Averse
Averse A*verse", a. [L. aversus, p. p. of avertere. See {Avert}.] 1. Turned away or backward. [Obs.] [1913 Webster]

The tracks averse a lying notice gave, And led the searcher backward from the cave. --Dryden. [1913 Webster]

2. Having a repugnance or opposition of mind; disliking; disinclined; unwilling; reluctant. [1913 Webster]

Averse alike to flatter, or offend. --Pope. [1913 Webster]

Men who were averse to the life of camps. --Macaulay. [1913 Webster]

Pass by securely as men averse from war. --Micah ii. 8. [1913 Webster]

Note: The prevailing usage now is to employ to after averse and its derivatives rather than from, as was formerly the usage. In this the word is in agreement with its kindred terms, hatred, dislike, dissimilar, contrary, repugnant, etc., expressing a relation or an affection of the mind to an object. [1913 Webster]

Syn: {Averse}, {Reluctant}, {Adverse}.

Usage: Averse expresses an habitual, though not of necessity a very strong, dislike; as, averse to active pursuits; averse to study. Reluctant, a term of the of the will, implies an internal struggle as to making some sacrifice of interest or feeling; as, reluctant to yield; reluctant to make the necessary arrangements; a reluctant will or consent. Adverse denotes active opposition or hostility; as, adverse interests; adverse feelings, plans, or movements; the adverse party. [1913 Webster]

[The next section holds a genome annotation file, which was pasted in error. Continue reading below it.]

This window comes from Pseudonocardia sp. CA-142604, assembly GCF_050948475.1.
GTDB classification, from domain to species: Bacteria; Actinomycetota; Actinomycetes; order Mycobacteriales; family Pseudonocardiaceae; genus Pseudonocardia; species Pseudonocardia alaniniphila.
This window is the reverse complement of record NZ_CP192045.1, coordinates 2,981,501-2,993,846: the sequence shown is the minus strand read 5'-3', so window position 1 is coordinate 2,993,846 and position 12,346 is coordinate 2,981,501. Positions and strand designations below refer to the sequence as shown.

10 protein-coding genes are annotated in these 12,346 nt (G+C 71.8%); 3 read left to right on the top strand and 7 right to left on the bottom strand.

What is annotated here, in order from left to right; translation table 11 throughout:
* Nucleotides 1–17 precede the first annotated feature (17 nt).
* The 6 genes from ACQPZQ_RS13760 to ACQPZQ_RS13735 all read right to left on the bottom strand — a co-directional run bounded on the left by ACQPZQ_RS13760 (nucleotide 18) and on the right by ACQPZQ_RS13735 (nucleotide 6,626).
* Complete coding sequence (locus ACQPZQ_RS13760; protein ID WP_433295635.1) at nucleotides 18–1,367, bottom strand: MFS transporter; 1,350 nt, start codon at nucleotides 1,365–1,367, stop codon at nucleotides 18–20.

The Collaborative International Dictionary of English. 2000.

Synonyms:

Look at other dictionaries:

  • averse — [ avɛrs ] n. f. • 1688 averse d eau; de pleuvoir à la verse (1642) → verse ♦ Pluie soudaine et abondante. ⇒ grain, ondée; fam. douche, sauce, saucée; région. drache. Essuyer, recevoir une averse. Averse orageuse. Averse de printemps. ⇒ giboulée.… …   Encyclopédie Universelle

  • averse — averse·ly; averse·ness; averse; …   English syllables

  • averse — ► ADJECTIVE (averse to) ▪ strongly disliking or opposed to. USAGE On the confusion of averse and adverse, see ADVERSE(Cf. ↑adversely). ORIGIN from Latin avertere (see AVERT(Cf. ↑ …   English terms dictionary

  • averse — AVERSE. sub. fém. Pluie subite et abondante. Nous essuyâmes unc averse. Il est familier. ⁶erse. Voy. Verse …   Dictionnaire de l'Académie Française 1798

  • Averse — A*verse , v. t. & i. To turn away. [Obs.] B. Jonson. [1913 Webster] …   The Collaborative International Dictionary of English

  • averse — I adjective adverse, alienus, antagonistic, antipathetic, aversus, disinclined, disliking, hostile, indisposed, inimical, loath, opposed, reluctant, repelled, repugnant, revolted, undesirous, unfavorable, unwilling II index antipathetic …   Law dictionary

  • averse — (adj.) mid 15c., turned away in mind or feeling, from O.Fr. avers and directly from L. aversus turned away, turned back, pp. of avertere (see AVERT (Cf. avert)). Originally and usually in English in the mental sense, while avert is used in a… …   Etymology dictionary

  • averse — 1 *disinclined, indisposed, loath, reluctant, hesitant Analogous words: recoiling, shrinking, flinching, quailing (see RECOIL vb): uncongenial, unsympathetic (see INCONSONANT): balky, *contrary, perverse Antonyms: avid (of or for): athirst (for) …   New Dictionary of Synonyms

  • averse — [adj] opposing afraid, allergic, antagonistic, antipathetic, contrary, disinclined, disliking, having no use for*, hesitant, hostile, ill disposed, indisposed, inimical, loath, nasty, perverse, reluctant, uneager, unfavorable, unfriendly,… …   New thesaurus

  • averse — Averse. Façon de parler adv. qui n est en usage qu en cette phrase. Il pleut à verse, pour dire, Il pleut abondamment …   Dictionnaire de l'Académie française

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